Second largest city in Morocco, situated in the northern foothills of the High Atlas Mountains, it is also one of the four imperial cities. The medina was designated a World Heritage Site in 1985.
Marrakesh was founded in 1062 by Youssef Ben Tachfine as the capital of the Almoravides, a Moorish people who came from North Africa to Spain in the eleventh and twelfth centuries. Under the Almoravides the town became an Islamic intellectual centre where many scholars and philosophers converged. Ancient ramparts and city gates are testament to the city’s medieval preeminence. Invaded by the Almohads in 1147, Marrakesh then became their capital. The Almohads added to the grandeur erecting many fine buildings including the Koutoubia Mosque, considered one of the greatest works of North African architecture. During the rule of the Merinids in the thirteenth century, the city went into decline after they moved their capital to Fès but it revived under the Saadian occupation. In 1551 their leader, Mohammed Al Mahdi, made Marrakesh his capital. It was in this period that the famous El Badi Palace was built over 16 years and the city became an important Saharan trade centre. After French occupation in 1913, the modern part of the city was built.
A cultural and tourist centre, Marrakesh is noted for its historic buildings, markets and festivals. The Place Djemaa el-Fna, a large square and once the main meeting place, lies at the heart of the old city. There are Jugglers, acrobats, storytellers and snake charmers. The Atlas Mountains offer winter sports and budget hotels provide cheap accommodation. Marrakesh is the rail terminus for other parts of Morocco and roads link the city with Casablanca, Rabat and the port of Safi. An international airport is about 5 km to the west. The new town, known as Gueliz, is flat, open and lined with orange and jacaranda trees. Famous for its fine leatherwork and carpets, local industries include tanning and handicrafts.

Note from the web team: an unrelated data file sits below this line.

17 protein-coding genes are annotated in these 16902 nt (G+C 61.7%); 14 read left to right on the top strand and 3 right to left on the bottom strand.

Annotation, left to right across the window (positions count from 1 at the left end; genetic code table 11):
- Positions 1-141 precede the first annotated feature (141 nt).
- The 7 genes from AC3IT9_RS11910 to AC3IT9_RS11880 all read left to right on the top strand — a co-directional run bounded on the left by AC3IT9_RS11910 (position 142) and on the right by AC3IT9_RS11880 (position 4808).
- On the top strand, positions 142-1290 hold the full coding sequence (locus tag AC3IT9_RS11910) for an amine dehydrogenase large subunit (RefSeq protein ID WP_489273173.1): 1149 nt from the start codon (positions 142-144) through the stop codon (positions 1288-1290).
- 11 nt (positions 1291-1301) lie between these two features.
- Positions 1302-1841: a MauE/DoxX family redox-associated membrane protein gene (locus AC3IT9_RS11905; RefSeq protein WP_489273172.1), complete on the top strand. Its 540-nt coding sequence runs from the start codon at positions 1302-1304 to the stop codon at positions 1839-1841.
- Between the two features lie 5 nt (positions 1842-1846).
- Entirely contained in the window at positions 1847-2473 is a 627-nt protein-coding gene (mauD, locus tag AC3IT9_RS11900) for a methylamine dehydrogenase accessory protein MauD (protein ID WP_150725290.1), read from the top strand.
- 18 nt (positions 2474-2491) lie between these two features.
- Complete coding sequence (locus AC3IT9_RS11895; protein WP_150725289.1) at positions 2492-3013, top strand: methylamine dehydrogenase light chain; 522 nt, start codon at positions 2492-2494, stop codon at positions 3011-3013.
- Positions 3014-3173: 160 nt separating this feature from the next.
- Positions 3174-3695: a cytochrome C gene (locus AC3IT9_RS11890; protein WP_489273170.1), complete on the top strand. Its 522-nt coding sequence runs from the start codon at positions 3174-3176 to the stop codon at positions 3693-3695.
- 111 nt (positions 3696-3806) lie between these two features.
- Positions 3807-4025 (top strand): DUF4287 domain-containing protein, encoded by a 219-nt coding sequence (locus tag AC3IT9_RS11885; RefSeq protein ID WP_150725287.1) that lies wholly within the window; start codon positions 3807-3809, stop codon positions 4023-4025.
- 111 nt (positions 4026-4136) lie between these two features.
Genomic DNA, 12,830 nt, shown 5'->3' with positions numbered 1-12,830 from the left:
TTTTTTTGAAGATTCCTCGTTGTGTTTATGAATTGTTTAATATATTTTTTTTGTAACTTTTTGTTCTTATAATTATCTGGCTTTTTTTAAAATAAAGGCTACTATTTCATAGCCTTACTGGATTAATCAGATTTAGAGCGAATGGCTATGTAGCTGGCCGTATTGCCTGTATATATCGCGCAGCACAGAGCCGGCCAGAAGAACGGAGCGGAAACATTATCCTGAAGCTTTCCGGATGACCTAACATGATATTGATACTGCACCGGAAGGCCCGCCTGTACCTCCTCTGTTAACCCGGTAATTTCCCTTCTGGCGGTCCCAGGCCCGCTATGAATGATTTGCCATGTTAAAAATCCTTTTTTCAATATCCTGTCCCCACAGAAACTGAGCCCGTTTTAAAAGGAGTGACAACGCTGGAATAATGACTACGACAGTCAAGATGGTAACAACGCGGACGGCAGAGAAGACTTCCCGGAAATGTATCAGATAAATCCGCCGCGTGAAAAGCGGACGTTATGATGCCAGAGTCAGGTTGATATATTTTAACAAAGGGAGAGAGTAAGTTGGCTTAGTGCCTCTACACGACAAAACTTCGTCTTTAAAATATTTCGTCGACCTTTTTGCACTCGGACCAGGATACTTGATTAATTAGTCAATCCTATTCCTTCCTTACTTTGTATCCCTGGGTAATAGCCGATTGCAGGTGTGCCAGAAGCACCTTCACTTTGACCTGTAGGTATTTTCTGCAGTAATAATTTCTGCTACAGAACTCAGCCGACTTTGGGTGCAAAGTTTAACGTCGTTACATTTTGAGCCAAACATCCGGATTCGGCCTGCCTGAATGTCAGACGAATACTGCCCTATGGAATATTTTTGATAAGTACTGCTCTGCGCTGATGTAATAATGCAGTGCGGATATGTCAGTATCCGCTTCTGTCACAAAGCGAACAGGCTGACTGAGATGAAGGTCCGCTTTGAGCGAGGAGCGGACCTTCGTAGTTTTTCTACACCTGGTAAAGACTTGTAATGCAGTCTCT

Places of Interest
The El Badi Palace, once the sixteenth century home of Sultan Ahmed El Mansour, was ransacked in the seventeenth century though its dungeons can still be explored. The National Festival of Moroccan Art takes place here every May or June. El Mansour also built the Saadian Tombs, a necropolis with over 160 tombs surrounded by palm trees and flowering shrubs. His collection of gold and marble ornaments can be found in the Dar Si Said Museum. The El Bahia Palace, built as a harem, has rooms that vary in size according to the importance of the wife or concubine. The Koutoubia Mosque, with its towering minaret built in the twelfth century, takes its name from the Arab word ‘koutoub’ meaning book. The Ali Ben Youssef Medersa, a well-preserved fourteenth century school for teaching the Koran, is the largest in North Africa.